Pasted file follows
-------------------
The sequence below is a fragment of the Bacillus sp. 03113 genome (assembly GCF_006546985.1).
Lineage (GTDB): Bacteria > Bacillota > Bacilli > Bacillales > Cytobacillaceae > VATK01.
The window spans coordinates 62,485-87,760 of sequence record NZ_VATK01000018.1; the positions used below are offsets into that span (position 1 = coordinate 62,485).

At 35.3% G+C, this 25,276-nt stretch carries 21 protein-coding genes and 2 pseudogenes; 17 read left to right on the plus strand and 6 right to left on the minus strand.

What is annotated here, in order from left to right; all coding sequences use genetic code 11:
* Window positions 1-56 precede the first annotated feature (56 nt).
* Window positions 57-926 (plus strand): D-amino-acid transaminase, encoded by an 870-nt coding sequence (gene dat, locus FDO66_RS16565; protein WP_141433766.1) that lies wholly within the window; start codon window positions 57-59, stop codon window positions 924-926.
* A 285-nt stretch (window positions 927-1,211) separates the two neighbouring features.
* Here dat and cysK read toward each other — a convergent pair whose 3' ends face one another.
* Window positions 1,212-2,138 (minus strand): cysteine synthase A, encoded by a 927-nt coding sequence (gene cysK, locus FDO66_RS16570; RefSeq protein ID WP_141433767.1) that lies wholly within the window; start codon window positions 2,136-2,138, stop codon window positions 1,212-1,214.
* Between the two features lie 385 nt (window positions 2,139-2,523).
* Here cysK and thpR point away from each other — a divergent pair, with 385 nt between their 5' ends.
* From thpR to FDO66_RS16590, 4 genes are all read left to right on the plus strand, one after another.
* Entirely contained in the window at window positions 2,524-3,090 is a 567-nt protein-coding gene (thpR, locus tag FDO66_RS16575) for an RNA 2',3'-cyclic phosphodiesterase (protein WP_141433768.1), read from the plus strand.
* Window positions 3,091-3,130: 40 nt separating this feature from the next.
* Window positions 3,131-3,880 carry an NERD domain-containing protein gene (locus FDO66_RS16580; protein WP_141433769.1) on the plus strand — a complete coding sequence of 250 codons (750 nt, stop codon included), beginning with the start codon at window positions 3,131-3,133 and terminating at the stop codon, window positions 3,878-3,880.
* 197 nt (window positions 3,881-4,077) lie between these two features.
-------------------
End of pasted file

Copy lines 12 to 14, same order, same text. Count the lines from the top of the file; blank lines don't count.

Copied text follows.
* Here cysK and thpR point away from each other — a divergent pair, with 385 nt between their 5' ends.
* From thpR to FDO66_RS16590, 4 genes are all read left to right on the plus strand, one after another.
* Entirely contained in the window at window positions 2,524-3,090 is a 567-nt protein-coding gene (thpR, locus tag FDO66_RS16575) for an RNA 2',3'-cyclic phosphodiesterase (protein WP_141433768.1), read from the plus strand.